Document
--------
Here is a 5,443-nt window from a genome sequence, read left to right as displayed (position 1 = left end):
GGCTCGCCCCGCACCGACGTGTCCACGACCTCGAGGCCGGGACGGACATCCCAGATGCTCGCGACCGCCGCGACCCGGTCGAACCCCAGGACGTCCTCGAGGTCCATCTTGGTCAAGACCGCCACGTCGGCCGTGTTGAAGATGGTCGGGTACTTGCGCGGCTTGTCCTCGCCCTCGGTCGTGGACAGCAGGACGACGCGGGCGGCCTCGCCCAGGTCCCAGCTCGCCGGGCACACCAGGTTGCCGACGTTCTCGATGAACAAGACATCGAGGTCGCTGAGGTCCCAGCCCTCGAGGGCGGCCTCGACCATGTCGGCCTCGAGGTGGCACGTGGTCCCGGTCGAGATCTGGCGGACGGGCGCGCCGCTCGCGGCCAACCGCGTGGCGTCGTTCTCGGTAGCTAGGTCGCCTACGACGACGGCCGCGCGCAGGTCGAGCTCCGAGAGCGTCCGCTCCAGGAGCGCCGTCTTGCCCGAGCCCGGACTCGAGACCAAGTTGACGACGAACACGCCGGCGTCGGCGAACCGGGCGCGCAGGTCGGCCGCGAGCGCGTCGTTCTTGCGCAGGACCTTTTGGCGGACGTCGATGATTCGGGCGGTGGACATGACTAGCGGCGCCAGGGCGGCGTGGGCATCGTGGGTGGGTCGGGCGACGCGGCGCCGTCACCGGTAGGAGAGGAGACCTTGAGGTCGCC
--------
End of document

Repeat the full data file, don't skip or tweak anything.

Here is a 5,443-nt window from a genome sequence, read left to right as displayed (position 1 = left end):
GGCTCGCCCCGCACCGACGTGTCCACGACCTCGAGGCCGGGACGGACATCCCAGATGCTCGCGACCGCCGCGACCCGGTCGAACCCCAGGACGTCCTCGAGGTCCATCTTGGTCAAGACCGCCACGTCGGCCGTGTTGAAGATGGTCGGGTACTTGCGCGGCTTGTCCTCGCCCTCGGTCGTGGACAGCAGGACGACGCGGGCGGCCTCGCCCAGGTCCCAGCTCGCCGGGCACACCAGGTTGCCGACGTTCTCGATGAACAAGACATCGAGGTCGCTGAGGTCCCAGCCCTCGAGGGCGGCCTCGACCATGTCGGCCTCGAGGTGGCACGTGGTCCCGGTCGAGATCTGGCGGACGGGCGCGCCGCTCGCGGCCAACCGCGTGGCGTCGTTCTCGGTAGCTAGGTCGCCTACGACGACGGCCGCGCGCAGGTCGAGCTCCGAGAGCGTCCGCTCCAGGAGCGCCGTCTTGCCCGAGCCCGGACTCGAGACCAAGTTGACGACGAACACGCCGGCGTCGGCGAACCGGGCGCGCAGGTCGGCCGCGAGCGCGTCGTTCTTGCGCAGGACCTTTTGGCGGACGTCGATGATTCGGGCGGTGGACATGACTAGCGGCGCCAGGGCGGCGTGGGCATCGTGGGTGGGTCGGGCGACGCGGCGCCGTCACCGGTAGGAGAGGAGACCTTGAGGTCGCC